Why the Clergy Surrendered to Psychiatrists (Part 2)

From time to time I have asked certain individuals to write a guest article to shed light on the abuses of psychiatry and how the church surrendered its biblical authority for the preservation of the soul. Also, to shed light on how the church no longer trust in the sufficiency of Holy Scripture, and the guidance of the Holy Spirit for biblical counseling.

Why the Clergy Surrendered to Psychiatrists (Part 2)

In the year 1812, Dr. Benjamin Rush, one of the original signers of the American Declaration of Independence and official Surgeon General of the Continental Army, published a first of its kind, medical textbook entitled, “Medical Inquiries and Observations upon the Diseases of the Mind.”  It was a book that not only significantly transformed the face and scope of medicine and medical practice, but also it became the standard text, at that time, for medical training in the treatment of, what was previously known as, the maladies of the soul.

This ever so subtle linguistic shift and emphasis from a theological orientation (i.e. maladies of the soul) to a medical orientation (i.e. diseases of the mind) marked the beginnings of an unprecedented, cultural and jurisdictional transference in the care and treatment of personal problems. That is, or more specifically, a progressive (and some would add inevitable) movement from the clergy to the medical doctor.

As a result of this transference of caring and curing authority to the medical profession, the medical model, with its medically prescribed treatments, or treatment modalities, has gradually (or swiftly, depending on your view of time) gained an overwhelming dominance in our lives today; especially in the West.  Consequently, and sad to say, the clergy have been either forced (through persuasion, professional posturing or lack of resources) to abandon any attempts to deal with these newly medicalized categories of behavior or else to willing submit, with utmost deference, to the new medical expertise due to a supposed lack of any specialized knowledge in the field.

Regardless of how one looks at the cultural-historical reasons for this shift, the personal problems jurisdiction, one way or the other, has been largely abdicated by the Ordained Ministry; especially as it pertains to those more severe mental-emotional maladies.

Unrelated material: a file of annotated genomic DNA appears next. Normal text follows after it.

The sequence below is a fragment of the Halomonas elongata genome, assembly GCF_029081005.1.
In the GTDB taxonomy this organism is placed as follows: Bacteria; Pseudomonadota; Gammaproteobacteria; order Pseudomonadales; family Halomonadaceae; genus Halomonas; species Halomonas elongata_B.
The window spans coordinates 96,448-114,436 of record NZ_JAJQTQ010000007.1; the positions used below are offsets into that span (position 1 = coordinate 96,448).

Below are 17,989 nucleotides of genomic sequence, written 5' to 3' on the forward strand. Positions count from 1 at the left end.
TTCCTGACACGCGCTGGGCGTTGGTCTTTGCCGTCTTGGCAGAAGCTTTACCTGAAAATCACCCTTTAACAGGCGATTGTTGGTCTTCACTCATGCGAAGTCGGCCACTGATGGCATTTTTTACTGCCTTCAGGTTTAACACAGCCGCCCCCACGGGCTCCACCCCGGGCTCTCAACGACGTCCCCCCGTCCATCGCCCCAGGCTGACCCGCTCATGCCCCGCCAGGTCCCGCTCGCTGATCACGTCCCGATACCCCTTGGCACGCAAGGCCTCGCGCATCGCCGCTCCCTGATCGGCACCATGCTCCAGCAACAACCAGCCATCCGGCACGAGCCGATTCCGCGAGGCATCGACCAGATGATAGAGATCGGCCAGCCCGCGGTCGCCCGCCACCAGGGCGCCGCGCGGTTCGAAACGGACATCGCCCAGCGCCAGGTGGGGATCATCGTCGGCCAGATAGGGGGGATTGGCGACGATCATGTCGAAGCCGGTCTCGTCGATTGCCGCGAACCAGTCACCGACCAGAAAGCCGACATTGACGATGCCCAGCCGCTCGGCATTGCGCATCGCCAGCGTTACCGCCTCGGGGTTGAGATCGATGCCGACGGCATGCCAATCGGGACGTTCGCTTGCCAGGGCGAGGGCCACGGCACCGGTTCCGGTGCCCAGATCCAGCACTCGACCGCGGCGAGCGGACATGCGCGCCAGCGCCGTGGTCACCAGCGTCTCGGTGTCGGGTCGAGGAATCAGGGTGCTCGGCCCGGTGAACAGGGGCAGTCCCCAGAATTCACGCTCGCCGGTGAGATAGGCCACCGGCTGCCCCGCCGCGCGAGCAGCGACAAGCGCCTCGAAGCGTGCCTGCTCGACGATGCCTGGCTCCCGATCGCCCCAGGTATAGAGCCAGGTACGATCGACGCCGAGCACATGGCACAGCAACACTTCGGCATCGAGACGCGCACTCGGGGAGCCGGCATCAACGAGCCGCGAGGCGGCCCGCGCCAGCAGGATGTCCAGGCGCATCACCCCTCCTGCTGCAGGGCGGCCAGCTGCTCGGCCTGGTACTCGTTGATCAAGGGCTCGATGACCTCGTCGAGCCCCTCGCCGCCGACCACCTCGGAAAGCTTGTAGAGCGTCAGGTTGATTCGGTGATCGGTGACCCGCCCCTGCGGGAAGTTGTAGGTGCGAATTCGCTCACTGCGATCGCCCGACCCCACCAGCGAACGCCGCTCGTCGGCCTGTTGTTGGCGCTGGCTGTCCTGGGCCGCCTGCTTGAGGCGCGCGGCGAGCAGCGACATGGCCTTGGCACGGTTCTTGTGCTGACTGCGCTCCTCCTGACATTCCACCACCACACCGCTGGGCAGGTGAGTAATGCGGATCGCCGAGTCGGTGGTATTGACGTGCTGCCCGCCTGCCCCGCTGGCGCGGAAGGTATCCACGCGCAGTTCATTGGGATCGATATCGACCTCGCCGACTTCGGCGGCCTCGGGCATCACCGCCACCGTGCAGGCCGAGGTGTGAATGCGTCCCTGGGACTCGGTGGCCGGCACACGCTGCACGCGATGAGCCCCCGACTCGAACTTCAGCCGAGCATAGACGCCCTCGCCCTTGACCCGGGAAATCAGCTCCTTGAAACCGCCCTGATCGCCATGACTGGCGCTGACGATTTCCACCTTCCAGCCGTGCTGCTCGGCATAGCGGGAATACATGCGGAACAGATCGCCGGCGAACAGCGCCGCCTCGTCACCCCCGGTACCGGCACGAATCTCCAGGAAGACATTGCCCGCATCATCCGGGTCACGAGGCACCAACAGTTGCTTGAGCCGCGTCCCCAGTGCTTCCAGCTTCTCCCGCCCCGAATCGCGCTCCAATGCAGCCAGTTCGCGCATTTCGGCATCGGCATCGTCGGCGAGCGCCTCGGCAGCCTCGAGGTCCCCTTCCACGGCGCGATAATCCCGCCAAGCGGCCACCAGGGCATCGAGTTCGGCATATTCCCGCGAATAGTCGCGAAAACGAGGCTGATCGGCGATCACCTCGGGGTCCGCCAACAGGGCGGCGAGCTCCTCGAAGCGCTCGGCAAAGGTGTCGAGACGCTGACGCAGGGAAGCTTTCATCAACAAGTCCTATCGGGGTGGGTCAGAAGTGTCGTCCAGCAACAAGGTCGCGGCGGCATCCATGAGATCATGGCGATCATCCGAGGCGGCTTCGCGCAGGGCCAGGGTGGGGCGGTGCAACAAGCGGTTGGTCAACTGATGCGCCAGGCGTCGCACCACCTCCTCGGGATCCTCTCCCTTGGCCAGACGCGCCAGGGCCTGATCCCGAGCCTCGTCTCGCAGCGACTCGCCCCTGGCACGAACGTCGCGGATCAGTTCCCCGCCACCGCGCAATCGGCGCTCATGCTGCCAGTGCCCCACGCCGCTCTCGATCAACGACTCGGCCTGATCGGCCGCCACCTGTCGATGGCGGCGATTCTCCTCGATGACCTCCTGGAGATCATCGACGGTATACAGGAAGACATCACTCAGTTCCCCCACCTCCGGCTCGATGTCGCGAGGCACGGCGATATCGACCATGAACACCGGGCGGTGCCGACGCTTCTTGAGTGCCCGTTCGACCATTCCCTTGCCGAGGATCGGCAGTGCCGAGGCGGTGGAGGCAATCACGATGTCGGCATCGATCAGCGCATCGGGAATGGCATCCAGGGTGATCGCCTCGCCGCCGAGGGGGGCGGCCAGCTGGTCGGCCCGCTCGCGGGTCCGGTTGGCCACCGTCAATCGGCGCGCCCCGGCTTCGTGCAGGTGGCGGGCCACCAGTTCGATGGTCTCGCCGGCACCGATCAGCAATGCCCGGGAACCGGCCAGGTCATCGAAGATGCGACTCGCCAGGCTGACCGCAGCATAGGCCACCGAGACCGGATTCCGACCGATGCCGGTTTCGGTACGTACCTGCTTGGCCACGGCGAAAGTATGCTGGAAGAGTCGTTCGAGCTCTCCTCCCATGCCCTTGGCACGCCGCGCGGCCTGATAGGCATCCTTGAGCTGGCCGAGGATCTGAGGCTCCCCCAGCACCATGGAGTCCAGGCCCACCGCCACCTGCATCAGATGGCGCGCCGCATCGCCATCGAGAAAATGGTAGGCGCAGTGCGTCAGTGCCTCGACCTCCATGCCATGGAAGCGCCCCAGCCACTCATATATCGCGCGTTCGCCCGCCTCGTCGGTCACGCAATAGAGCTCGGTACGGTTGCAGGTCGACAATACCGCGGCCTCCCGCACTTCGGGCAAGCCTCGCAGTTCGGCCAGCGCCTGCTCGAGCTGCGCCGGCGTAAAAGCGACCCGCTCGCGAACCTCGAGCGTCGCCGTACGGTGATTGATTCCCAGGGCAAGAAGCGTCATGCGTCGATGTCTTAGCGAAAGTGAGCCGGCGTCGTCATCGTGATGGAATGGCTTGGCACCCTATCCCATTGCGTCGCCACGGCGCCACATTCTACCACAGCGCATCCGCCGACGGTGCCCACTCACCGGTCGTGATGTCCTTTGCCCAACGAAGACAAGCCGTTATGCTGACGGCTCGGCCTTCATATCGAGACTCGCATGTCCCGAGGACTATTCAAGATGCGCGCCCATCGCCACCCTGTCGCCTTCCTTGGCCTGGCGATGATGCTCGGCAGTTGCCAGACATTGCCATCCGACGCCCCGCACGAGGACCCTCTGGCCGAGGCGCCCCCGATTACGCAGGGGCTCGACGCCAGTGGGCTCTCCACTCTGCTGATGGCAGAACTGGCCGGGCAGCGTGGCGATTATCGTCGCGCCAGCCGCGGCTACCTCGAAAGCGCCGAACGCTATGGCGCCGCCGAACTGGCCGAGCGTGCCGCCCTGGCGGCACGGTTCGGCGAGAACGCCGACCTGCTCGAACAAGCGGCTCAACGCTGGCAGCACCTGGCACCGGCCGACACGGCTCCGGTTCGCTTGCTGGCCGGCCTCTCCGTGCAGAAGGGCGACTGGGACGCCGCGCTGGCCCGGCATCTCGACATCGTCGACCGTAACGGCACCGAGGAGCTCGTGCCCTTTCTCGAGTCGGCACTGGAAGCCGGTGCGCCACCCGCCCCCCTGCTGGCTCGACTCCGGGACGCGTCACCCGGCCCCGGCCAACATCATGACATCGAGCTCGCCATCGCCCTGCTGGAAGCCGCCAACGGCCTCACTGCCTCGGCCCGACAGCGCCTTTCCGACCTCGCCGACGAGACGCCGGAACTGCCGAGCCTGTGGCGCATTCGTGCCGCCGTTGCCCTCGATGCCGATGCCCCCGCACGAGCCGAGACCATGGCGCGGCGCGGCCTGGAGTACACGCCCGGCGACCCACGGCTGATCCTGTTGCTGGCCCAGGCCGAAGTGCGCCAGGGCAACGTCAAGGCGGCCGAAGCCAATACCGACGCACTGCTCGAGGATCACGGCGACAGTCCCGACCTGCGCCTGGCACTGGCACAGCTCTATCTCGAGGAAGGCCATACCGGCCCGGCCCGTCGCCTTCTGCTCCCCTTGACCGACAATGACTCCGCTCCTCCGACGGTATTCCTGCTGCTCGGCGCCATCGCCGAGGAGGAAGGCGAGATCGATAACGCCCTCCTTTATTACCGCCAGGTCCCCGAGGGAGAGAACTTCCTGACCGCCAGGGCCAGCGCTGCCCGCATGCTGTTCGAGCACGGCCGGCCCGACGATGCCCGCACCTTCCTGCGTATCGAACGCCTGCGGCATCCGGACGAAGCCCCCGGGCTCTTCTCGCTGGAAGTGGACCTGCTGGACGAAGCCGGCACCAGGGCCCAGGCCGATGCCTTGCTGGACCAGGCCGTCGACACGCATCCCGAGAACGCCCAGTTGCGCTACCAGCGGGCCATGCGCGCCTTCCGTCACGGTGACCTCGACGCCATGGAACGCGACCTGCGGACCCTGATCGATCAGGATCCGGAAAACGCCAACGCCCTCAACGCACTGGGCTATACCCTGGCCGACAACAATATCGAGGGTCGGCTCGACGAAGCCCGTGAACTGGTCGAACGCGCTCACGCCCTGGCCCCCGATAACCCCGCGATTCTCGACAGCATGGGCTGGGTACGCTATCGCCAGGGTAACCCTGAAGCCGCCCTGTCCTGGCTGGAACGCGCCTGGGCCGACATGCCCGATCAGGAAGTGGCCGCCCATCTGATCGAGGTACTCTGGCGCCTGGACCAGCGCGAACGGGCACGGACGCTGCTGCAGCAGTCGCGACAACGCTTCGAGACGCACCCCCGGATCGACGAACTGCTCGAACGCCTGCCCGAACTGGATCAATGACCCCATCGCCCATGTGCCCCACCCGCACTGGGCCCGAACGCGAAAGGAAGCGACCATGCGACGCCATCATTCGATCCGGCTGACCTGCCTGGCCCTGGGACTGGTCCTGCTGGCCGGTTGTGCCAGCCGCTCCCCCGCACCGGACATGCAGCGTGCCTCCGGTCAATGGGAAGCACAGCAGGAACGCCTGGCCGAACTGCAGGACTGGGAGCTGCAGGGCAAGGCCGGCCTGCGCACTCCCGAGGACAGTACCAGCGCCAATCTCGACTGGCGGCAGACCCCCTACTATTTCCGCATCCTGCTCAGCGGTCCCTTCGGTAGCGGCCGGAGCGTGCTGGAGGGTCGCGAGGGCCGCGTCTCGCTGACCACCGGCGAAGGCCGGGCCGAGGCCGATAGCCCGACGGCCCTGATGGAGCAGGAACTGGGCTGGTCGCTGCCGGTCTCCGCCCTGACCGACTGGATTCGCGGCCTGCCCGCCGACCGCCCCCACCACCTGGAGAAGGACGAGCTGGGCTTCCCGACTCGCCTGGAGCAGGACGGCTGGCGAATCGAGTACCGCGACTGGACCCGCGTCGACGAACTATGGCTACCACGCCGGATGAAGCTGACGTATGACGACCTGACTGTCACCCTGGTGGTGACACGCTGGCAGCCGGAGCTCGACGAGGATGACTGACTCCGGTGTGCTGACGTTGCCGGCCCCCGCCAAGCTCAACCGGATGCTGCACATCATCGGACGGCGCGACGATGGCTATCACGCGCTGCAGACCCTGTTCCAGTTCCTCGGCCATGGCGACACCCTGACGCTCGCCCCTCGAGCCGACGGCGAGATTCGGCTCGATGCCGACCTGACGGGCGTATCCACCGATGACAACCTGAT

Historically speaking, the cultural effects upon this jurisdictional transition (i.e. from the clergy to the medical doctor) had its subtle beginnings long before 1812 with the appearance of “Medical Inquiries and Observations“, by Benjamin Rush.  That is, it began to make its initial manifestation when Western thought and culture started to edge, ever so slowly, away from that delicate (and undivided) medieval balance between Transcendence and Immanence (or “other-worldly” and “this-worldly”).

Dr. Charles Taylor, in his magnum opus, “The Secular Age“, describes the commonly held beginnings of the historical process of secularization in the West, along with its disenchantment of life and reality, through a growing emphasis on “nature”:

“Part of our story seems to lie in the increasing interest in nature, as it were, for its own sake, not simply as a manifestation of God; an interest that can be seen in science, in art, and in ethics. This process starts far back and goes through several stages … Now the relationship of this to modern secularism can seem obvious … people begin to be interested in nature, in the life around them, ‘for their own sakes’, and not just in reference to God. Where before they had one goal in portraying or thinking about nature or human life, now they have two. They have taken the first step on a journey which leads to us. It suffices that they take more and more interest in nature for its own sake, and gradually this will grow, while the reference to the divine atrophies.” (Taylor 90).

This atrophying of the divine, particularly within the medical profession, reached its apex of thought in the late nineteenth century with the writings of two key philosophers of science; Ludwig Feuerbach and Ludwig Buchner. It was principally through the influences of Feuerbach and Buchner that the atheistic foundations of modern medicine were clearly laid.